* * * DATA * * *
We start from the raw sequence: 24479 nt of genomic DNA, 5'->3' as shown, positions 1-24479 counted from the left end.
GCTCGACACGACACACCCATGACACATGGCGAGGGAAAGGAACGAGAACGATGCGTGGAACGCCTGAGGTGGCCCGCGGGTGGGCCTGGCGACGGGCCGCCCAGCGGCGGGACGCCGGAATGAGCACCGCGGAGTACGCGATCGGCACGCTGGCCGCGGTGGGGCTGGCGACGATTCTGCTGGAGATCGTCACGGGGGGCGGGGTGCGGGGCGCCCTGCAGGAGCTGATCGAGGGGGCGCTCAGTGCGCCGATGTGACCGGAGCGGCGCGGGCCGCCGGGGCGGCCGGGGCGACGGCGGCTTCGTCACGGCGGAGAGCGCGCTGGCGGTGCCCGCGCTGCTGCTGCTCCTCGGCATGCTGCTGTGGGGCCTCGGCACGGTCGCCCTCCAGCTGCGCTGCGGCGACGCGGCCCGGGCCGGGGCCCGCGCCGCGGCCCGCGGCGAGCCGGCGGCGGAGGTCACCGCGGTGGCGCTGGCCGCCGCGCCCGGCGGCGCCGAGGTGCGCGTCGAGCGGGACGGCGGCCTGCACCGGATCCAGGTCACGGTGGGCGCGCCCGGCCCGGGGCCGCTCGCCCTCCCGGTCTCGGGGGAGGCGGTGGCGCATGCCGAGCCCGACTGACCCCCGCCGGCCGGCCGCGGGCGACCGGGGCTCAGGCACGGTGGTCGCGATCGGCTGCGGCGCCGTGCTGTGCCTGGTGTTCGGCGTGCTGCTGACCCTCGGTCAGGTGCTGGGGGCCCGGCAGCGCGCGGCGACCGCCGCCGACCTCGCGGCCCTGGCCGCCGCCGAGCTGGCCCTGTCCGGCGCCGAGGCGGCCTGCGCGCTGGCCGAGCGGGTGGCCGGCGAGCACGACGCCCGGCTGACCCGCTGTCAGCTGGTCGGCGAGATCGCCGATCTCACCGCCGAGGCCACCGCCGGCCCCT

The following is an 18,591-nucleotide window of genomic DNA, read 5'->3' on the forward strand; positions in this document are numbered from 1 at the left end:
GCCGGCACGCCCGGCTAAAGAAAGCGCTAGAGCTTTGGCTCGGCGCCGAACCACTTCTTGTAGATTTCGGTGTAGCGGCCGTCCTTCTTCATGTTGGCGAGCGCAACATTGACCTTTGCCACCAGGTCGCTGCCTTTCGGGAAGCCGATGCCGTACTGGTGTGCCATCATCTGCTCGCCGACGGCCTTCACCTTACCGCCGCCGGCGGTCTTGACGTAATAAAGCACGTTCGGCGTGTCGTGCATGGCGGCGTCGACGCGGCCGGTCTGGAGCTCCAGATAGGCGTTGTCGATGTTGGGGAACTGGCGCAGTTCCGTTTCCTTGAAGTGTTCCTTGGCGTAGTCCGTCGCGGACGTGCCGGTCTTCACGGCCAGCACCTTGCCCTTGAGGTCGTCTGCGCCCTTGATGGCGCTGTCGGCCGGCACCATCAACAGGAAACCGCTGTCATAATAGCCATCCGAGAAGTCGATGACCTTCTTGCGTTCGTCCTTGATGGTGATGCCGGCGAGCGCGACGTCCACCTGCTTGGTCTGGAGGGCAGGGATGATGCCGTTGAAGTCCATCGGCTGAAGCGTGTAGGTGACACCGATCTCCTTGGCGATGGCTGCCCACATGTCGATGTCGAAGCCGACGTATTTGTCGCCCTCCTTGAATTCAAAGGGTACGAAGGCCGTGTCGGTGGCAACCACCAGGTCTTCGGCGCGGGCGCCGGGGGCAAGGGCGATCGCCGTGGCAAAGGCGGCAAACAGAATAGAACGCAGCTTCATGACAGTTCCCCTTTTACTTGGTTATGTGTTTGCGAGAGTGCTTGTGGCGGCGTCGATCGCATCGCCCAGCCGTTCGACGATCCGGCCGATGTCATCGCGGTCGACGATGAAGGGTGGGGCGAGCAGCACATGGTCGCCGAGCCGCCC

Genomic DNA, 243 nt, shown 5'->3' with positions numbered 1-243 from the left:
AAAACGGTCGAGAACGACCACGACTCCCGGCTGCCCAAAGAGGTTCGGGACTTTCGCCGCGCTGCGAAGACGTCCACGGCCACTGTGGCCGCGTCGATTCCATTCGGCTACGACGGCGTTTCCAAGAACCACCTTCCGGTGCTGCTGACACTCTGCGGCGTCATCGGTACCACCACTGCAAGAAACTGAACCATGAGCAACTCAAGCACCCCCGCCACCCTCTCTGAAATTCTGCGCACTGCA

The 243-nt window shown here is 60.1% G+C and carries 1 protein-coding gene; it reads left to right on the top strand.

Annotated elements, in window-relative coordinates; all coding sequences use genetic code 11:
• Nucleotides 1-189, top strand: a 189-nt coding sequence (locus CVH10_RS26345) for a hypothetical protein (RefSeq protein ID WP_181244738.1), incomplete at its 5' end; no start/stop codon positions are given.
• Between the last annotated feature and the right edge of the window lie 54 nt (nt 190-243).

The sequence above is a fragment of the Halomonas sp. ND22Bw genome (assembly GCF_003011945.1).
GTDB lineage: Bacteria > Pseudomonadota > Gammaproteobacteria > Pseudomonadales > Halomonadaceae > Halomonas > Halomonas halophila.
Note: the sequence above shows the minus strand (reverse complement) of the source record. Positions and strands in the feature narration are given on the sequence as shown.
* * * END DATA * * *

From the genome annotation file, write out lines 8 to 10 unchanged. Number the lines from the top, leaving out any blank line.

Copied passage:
Annotated elements, in window-relative coordinates; all coding sequences use genetic code 11:
• Nucleotides 1-189, top strand: a 189-nt coding sequence (locus CVH10_RS26345) for a hypothetical protein (RefSeq protein ID WP_181244738.1), incomplete at its 5' end; no start/stop codon positions are given.
• Between the last annotated feature and the right edge of the window lie 54 nt (nt 190-243).